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Reunion: Live (2CD) Best of, Live

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Product Details

  • Audio CD (April 3 2006)
  • Number of Discs: 2
  • Format: Best of, Live
  • Label: Sony Imports
  • ASIN: B00000DFTG
  • Other Editions: Audio CD  |  Audio Cassette  |  LP Record
  • Average Customer Review: 4.3 out of 5 stars  See all reviews (64 customer reviews)
  • Amazon Bestsellers Rank: #7,714 in Music (See Top 100 in Music)

Disc: 1
1. War Pigs
2. Behind The Wall Of Sleep
3. N.I.B.
4. Fairies Wear Boots
5. Electric Funeral
6. Sweet Leaf
7. Spiral Architect
8. Into The Void
9. Snowblind
Disc: 2
1. Sabbath Bloody Sabbath
2. Orchid/Lord Of This World
3. Dirty Women
4. Black Sabbath
5. Iron Man
6. Children Of The Grave
7. Paranoid
8. Psycho Man
9. Selling My Soul

Product Description


Even when Ozzy screeches wildly off-key, the album still sounds bloody brilliant. -- Entertainment Weekly

Nobody does Black Sabbath songs justice like the original four. With Tony Iommi, Ozzy Osbourne, Geezer Butler, and Bill Ward all relatively sound of mind and body, Reunion finds them finally backed by a juggernaut of smart businesspeople and producers who realize what's at stake. The mix is crisp and eye-watering, and the four legends rumble like one thick cloud of doom. Trackwise, it's all the hits plus a few stray wanderings off-kilter ("Dirty Women"). The much-anticipated pair of new studio tracks are a mixed lot: "Psycho Man" is a Kiss-grade metal lurch with an atrocious B-movie lyric that somehow escaped Osbourne's usually reliable cheese radar. "Selling My Soul," however, is convincingly ominous, with Iommi creating piles of dark chords. --Martin Popoff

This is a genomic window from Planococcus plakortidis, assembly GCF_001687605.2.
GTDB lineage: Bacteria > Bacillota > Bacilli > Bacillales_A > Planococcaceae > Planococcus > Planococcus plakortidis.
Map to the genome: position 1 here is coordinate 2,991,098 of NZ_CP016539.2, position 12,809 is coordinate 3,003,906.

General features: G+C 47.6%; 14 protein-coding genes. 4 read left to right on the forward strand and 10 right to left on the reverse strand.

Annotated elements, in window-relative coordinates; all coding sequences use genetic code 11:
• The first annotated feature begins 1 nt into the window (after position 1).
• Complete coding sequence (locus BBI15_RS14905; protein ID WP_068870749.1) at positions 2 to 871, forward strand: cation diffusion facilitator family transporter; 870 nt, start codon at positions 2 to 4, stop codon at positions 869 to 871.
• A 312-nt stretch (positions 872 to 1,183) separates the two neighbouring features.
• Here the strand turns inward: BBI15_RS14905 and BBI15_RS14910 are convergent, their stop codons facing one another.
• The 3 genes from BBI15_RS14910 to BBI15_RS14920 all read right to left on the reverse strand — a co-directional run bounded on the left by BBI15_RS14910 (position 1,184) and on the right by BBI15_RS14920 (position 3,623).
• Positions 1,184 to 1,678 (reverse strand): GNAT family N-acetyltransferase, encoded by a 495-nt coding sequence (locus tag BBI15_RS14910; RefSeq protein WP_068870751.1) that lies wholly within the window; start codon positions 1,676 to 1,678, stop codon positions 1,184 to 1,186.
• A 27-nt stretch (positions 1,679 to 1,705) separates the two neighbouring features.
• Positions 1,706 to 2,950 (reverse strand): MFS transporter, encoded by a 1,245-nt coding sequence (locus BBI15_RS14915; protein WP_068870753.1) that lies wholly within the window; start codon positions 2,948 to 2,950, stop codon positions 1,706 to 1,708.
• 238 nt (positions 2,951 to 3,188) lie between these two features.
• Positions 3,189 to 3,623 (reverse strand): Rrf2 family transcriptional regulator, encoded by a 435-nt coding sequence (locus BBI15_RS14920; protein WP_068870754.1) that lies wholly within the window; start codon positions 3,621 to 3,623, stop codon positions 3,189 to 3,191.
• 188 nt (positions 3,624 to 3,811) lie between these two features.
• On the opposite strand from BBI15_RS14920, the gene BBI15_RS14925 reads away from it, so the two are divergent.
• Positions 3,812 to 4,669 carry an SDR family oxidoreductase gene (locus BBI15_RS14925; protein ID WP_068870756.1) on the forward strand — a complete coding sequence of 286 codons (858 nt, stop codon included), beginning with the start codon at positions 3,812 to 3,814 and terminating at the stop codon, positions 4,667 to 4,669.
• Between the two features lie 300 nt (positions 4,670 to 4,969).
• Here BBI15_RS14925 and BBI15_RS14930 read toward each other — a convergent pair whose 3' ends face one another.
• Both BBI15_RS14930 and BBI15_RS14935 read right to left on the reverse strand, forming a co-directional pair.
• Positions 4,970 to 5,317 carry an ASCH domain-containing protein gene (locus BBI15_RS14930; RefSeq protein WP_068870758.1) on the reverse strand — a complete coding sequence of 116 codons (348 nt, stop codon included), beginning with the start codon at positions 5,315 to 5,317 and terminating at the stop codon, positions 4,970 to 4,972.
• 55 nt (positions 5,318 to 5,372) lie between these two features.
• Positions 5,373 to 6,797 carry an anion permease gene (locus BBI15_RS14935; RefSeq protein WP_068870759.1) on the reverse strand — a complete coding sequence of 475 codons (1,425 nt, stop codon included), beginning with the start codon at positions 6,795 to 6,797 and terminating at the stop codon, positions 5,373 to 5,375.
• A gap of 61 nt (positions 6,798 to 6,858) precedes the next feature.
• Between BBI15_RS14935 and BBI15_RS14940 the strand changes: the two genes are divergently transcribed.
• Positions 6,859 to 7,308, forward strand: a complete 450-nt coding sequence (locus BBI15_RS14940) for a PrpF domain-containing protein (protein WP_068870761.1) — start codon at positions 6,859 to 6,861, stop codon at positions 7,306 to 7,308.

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Customer Reviews

4.3 out of 5 stars
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Most helpful customer reviews

Format: Audio CD
Reunion(1998). Black Sabbath's Third Live Album.
On December 4th, 1997, 4 of the most renound Metal Gods came together for one final Black Sabbath performance: Ozzy Osbourne, Tony Iommi, Geezer Butler, and Bill Ward. Thinking they could make a quick buck, the original four members and thousands of fans amassed in Birmingham's NEC Arena, for just one last chance to see Heavy Metal's creator one last time. Although they had met for a Live Aid concert in 1985 and a 4-song appearance at Ozzy's 1992 "Farewell" concert, the "Reunion" concert was their first full-length concert in 13 years, and was most likely the last time they would be seen together. Previous live releases, such as Live At Last(Bad Sound Production) and Live Evil(Dio singing Ozzy songs!) had their faults, but Reunion fully captures Sabbath in their prime, still able to play at blistering speeds after 20 years, with Ozzy's vocals still echoing sarcasm, Iommi's riffs and solos reaching technical ecstacy, Ward's drumming spot-on, and Butler's bass still resounding doom, Black Sabbath is spot-on, and the sound production couldn't be better!